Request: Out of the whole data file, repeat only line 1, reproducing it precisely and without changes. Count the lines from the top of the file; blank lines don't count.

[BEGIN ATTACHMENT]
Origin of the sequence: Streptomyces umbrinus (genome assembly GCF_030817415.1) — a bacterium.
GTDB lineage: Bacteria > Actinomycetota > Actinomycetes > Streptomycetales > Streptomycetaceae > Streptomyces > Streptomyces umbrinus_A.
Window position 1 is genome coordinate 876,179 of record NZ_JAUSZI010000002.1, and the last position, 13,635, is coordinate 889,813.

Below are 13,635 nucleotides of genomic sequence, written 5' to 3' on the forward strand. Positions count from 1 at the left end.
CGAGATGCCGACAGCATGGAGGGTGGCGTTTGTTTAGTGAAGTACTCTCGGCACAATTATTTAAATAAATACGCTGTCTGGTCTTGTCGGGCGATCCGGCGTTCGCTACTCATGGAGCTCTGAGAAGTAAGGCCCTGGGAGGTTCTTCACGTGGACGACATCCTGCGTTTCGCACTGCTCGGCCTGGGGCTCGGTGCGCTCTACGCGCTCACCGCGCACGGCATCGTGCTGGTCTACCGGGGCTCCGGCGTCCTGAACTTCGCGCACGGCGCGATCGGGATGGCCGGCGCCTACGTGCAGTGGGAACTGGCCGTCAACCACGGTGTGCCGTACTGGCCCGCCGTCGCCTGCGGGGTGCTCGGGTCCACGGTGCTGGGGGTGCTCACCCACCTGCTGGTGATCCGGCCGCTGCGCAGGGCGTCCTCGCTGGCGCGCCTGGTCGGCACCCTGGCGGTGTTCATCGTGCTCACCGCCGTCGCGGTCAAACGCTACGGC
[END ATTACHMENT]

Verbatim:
Origin of the sequence: Streptomyces umbrinus (genome assembly GCF_030817415.1) — a bacterium.